Posted July 8, 2013 in POSTPARTUM

Blessing Way: A Celebration of Motherhood


A Blessing Way Is a wonderful gathering celebrating a woman’s journey into motherhood. Originating from the Navajo Indians and expanding to all spiritual beliefs, women can gather in support of the mother. This gathering is focused on the mother rather than that of a traditional baby shower that has a focus on the baby’s needs. The intention of the celebration is to provide positive support and spiritual uplifting. For each mother, this may mean something different making it whatever she wants it to be.

This is the beauty of a woman-centered gathering. Whether it is a traditional Indian blessing way or a modern gathering offering religious, spiritual support or just a fun night with friends, the aim is to help the new mother feel connected and well supported when she enters into this transformation of motherhood by dispelling any fears and instilling needed confidence and strength.

A gathering is most often organized for the mother by her best friend, or it may also be planned by her doula. Traditionally women only are invited from the circle of her most trusted friends and family. These women will be those who she looks up to, respect and value. Over the years numerous modern ideas have evolved broadening the way a blessing way is put together making it more universally used among all women. It is important to understand when you plan a blessing that you have no set order you must follow. Below are a few ideas that have been used by women over the years.

Ideas for a modern blessing way or “Mother Blessing” gathering may consist of:

  • Make plans to have each guest write a prayer or a poem on a card that can be read during your gathering. Again these can be read during labor by the mother or her doula, and finally adding them to a scrap book is great way to have lasting memories.
  • Make plans for guests to gift a jewelry bead and express a verbal blessing. Each bead can be connected to make a birthing bracelet or necklace for the mother. This can be worn during labor or even the days leading up to labor as a reminder of the love and support. For those who live far and cannot attend the gathering, a bead and written blessing can be mailed.
  • Make plans to have your guest gift a homemade cloth quilt patchwork square decorated with a special meaning. This cloth square can be connected into a memorable quilt for the mother to use with her new baby or she can hang it on the wall in her nursery.
  • Make plans to include guest to help create a plaster belly casting. This is for lasting memories and also can be used as an art piece.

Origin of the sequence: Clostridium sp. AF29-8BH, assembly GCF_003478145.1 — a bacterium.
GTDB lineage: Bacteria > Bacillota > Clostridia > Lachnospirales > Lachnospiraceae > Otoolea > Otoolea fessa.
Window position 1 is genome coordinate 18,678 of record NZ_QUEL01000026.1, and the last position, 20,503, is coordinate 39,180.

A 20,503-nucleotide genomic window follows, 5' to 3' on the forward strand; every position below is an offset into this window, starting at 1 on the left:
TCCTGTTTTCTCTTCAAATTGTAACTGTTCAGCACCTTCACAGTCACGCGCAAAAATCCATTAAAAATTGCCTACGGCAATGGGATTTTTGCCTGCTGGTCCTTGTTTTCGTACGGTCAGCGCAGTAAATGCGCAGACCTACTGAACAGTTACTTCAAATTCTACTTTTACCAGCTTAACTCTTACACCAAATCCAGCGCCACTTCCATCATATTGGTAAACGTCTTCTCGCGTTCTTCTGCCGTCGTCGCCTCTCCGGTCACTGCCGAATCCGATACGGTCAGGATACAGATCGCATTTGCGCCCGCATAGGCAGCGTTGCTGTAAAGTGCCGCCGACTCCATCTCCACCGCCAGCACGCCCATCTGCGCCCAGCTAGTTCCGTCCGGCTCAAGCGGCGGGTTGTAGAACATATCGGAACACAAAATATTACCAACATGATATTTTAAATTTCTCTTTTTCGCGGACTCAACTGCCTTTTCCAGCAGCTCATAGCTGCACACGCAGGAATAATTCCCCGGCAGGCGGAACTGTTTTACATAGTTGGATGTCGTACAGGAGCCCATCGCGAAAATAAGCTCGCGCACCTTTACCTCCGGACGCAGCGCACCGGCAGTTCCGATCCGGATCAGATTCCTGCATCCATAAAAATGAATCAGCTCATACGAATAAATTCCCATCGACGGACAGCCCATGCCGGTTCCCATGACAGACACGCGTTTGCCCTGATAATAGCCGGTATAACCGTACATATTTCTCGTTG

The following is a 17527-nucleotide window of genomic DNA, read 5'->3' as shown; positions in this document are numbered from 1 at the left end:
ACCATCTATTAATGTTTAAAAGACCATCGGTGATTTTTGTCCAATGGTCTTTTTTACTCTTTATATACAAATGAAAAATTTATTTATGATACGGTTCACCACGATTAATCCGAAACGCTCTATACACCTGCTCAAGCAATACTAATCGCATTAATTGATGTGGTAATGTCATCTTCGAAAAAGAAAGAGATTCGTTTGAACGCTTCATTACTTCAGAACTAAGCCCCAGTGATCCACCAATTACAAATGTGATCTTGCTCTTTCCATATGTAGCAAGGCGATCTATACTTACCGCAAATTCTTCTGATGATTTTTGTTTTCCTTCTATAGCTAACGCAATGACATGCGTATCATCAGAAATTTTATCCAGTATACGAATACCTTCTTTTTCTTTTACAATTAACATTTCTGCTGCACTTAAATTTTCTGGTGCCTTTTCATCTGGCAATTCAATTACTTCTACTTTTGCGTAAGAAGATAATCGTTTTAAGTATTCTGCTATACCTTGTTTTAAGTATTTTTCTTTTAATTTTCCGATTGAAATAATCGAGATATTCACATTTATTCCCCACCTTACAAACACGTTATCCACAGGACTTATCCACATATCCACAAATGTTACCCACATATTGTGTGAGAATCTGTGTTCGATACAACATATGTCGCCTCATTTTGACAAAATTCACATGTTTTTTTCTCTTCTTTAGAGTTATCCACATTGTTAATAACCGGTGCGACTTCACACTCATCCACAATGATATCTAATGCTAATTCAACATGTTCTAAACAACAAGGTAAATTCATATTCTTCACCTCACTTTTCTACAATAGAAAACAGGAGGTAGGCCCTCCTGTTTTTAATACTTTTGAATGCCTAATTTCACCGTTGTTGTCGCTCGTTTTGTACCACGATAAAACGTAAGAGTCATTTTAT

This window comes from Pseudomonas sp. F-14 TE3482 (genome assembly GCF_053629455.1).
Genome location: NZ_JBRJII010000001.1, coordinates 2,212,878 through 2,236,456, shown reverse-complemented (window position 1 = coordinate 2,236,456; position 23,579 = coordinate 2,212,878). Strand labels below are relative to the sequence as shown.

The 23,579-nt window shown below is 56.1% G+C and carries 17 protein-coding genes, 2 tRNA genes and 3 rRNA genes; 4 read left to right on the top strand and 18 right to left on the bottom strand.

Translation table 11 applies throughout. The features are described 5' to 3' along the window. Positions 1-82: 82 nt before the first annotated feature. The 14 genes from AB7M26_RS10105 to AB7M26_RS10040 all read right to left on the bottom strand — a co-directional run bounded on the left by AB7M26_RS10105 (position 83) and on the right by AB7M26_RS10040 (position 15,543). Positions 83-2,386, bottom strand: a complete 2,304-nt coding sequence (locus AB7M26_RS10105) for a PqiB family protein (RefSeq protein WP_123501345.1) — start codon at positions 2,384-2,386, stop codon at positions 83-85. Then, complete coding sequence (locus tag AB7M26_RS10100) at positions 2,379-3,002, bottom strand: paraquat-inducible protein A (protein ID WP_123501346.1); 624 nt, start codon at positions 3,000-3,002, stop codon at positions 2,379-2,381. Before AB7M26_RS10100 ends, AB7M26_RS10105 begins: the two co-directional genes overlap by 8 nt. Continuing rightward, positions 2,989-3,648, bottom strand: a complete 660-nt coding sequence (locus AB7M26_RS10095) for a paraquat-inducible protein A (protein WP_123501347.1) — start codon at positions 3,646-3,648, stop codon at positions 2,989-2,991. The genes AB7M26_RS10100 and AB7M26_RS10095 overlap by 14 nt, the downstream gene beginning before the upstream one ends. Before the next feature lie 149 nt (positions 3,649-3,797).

• Make plans to include guest to help create a design of pregnancy henna belly art. Or hire a henna artist to attend and tattoo the mother’s pregnant belly and the hands of your attending guest.
  • Make plans to have each guest bring a meal for you to freeze after the birth. This is a blessing that all mothers deserve after giving birth!

“What a nice way to honor women during this transformation into motherhood!”

Blessing ceremonies are held by numerous cultures for expecting mothers regardless of a connection to the Navajo Indian blessing way. A more traditional gathering will honor the divine feminine as a nurturer, often by offering grooming, pampering along with spiritual uplifting to prepare the birthing mother for her upcoming labor. Most include customary prayer for healing, harmony and peace.

Ideas for a more traditional blessing way may consist of:

  • Having an offering of prayers covering any concerns for the birthing mother or her family.
  • Sharing of positive birthing stories to help instill confidence in the mother.
  • Singing songs together or have a group meditation.
  • Having her feet bathed massaged and maybe toe nails painted is a nice way to nurture.
  • Massaging her head, shoulders, hands and feet using rich oils or essential oils as another way of nurturing.
  • Brushing of her hair and placing flowers that any guests may have brought or making a crown of flowers that may help her feel special.
  • During a prayer ceremony, bind each guest wrist with a single cord of nice twine or yarn to symbolize a connection to the mother. This is seen as a reminder to pray for her before and during labor only to be removed once the baby is born.
  • Asking each guest to bring a candle as a gift which can be lit offering a prayer and then saved by the mother and used again when labor begins. Another option is to have the mother gift a candle to her guest that she then asks everyone to light while she is in labor.

    Charlotte Sanchez (CPM) is a Certified Professional Midwife and Childbirth Educator
    For Over 20Years.